The push pull pot does feel a little rickety but no operational issues so far. There was a little fret buzz with the stock 10-46 gauge which worsened when changing to a 9-46 gauge but a ¼ turn on the truss rod and it went. Weight wise she is quite heavy, but no worse than other guitars in the mahogany field. The binding on the neck is generally good, I believe it is acrylic but has a nice off white colour to it. Mostly very well applied except it looks like when smoothing fret edges on the bass side they caught the binding around the 19-22 fret as it has a darker streak on it, not noticeable unless you look for it and the one area of what you might call a construction or workman flaw but with no impact on playability or tonality. The only real downside are the tuners, Grover branded but a little weird feeling when in use. They don’t have a great deal of sensitivity when tuning to pitch so a minimal touch is required, again replacements may be sought down the line but they are useable and hold tuning when in. Fitted hard case for this model is an eye watering £120!!!! No user manual or tools within the unopened box from distributor.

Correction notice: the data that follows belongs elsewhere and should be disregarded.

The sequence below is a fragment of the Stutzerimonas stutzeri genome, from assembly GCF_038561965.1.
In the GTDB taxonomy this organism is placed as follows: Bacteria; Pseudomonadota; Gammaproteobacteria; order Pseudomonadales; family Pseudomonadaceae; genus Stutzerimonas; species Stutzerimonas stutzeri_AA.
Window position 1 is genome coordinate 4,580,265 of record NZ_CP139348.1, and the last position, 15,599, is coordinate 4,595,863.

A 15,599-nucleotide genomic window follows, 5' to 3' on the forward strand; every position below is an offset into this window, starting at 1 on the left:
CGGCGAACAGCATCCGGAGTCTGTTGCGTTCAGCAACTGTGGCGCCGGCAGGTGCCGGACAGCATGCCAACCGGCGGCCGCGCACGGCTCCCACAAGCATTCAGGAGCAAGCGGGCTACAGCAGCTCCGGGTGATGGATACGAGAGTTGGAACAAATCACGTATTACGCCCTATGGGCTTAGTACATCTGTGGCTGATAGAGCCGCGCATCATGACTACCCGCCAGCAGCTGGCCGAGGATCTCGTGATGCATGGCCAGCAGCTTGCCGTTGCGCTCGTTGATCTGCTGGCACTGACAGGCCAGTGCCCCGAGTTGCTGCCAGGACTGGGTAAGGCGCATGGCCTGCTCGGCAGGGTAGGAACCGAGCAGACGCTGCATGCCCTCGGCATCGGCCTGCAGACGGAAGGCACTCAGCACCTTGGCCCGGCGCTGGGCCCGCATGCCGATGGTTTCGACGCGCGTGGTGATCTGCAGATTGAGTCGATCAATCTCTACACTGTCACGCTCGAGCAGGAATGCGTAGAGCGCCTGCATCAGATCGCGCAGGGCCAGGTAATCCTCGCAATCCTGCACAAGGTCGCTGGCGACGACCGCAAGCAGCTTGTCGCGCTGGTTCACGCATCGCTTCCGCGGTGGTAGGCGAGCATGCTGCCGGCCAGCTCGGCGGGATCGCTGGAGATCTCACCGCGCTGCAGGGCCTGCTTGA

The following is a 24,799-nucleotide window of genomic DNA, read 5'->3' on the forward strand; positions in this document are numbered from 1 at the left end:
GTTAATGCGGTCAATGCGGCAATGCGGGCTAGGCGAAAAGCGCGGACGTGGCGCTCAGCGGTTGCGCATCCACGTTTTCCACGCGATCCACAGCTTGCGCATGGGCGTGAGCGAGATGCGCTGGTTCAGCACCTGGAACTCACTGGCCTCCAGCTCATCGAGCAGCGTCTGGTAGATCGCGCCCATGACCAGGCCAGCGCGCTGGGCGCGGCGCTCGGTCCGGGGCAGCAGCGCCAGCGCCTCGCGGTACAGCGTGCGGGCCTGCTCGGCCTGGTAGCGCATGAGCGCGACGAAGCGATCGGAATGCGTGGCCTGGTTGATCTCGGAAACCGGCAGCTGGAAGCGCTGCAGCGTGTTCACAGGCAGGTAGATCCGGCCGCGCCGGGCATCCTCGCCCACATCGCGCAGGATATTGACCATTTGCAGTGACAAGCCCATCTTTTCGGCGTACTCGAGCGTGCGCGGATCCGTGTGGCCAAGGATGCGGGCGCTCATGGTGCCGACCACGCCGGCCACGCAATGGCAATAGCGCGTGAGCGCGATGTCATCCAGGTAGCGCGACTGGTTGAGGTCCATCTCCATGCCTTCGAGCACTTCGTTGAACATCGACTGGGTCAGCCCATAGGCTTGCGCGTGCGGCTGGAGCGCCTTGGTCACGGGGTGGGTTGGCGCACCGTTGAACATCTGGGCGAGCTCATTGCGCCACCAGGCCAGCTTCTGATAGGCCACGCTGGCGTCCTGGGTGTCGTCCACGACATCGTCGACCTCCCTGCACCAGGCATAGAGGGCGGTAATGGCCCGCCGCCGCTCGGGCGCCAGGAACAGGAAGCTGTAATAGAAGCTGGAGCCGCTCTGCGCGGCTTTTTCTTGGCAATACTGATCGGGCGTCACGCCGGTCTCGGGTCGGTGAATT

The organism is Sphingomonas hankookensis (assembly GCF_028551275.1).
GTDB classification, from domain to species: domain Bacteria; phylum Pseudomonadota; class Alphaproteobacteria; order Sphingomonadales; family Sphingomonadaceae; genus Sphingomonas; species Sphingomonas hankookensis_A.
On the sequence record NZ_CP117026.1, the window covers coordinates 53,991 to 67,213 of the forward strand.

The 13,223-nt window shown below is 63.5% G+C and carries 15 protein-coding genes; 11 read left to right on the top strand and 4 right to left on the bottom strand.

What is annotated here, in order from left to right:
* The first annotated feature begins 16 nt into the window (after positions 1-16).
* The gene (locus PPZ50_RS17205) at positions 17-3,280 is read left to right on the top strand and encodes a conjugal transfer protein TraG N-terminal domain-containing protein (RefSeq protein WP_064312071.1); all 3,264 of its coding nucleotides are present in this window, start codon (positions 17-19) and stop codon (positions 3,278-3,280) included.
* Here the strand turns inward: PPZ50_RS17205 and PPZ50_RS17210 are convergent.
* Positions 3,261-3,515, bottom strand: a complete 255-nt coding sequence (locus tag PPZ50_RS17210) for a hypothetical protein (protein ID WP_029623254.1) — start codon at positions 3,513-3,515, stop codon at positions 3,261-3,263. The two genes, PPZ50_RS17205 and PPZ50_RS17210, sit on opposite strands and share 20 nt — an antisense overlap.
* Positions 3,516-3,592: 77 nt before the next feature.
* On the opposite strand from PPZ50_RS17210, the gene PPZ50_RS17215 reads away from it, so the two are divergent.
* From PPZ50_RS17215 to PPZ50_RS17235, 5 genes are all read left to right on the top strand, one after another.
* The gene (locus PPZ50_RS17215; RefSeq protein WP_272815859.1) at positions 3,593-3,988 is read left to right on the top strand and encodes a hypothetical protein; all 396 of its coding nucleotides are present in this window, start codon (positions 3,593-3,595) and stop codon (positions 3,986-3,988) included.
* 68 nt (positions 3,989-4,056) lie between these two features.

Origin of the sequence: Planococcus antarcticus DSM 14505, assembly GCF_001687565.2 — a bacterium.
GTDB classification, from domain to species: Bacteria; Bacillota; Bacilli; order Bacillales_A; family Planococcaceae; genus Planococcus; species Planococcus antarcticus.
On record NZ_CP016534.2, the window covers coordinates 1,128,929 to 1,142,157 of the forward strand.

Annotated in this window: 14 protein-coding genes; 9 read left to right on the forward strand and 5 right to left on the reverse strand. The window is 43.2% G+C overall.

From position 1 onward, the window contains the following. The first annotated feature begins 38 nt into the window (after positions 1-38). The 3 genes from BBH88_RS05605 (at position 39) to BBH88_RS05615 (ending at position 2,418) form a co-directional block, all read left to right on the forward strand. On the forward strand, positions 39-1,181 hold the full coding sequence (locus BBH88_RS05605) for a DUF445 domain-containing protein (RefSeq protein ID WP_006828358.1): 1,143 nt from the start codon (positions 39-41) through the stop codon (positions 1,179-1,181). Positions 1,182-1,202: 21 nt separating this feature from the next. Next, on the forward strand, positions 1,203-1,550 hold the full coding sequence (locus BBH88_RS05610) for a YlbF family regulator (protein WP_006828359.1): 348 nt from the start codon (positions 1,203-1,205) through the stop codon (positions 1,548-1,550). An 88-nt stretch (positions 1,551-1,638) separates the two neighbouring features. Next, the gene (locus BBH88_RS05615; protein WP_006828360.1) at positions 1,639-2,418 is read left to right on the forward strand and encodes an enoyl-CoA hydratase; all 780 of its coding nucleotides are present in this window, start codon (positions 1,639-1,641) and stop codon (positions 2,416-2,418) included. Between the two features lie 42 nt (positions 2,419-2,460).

Summary: 

Overall the initial signs are positive. This is an older model now discontinued in their Korean guise (now made in china with different pickups (SD P-Rails) and solid colours only) . The few reviews online I could find suggest for the money there is little out there to compete and I have to agree. At the steal price I got her for I'd probably have to spend double to get anywhere near this quality in this body style (mahog body + fixed neck) and even then I’d be hard pressed. My old Japanese Tokai LP which I have been told by its current owner (who is a Tokai aficionado) was good and the PB500 is a lot better delivering more of the expected LP tones for half the price. Very impressed overall.

Overall Rating: 
4
Average: 4 (1 vote)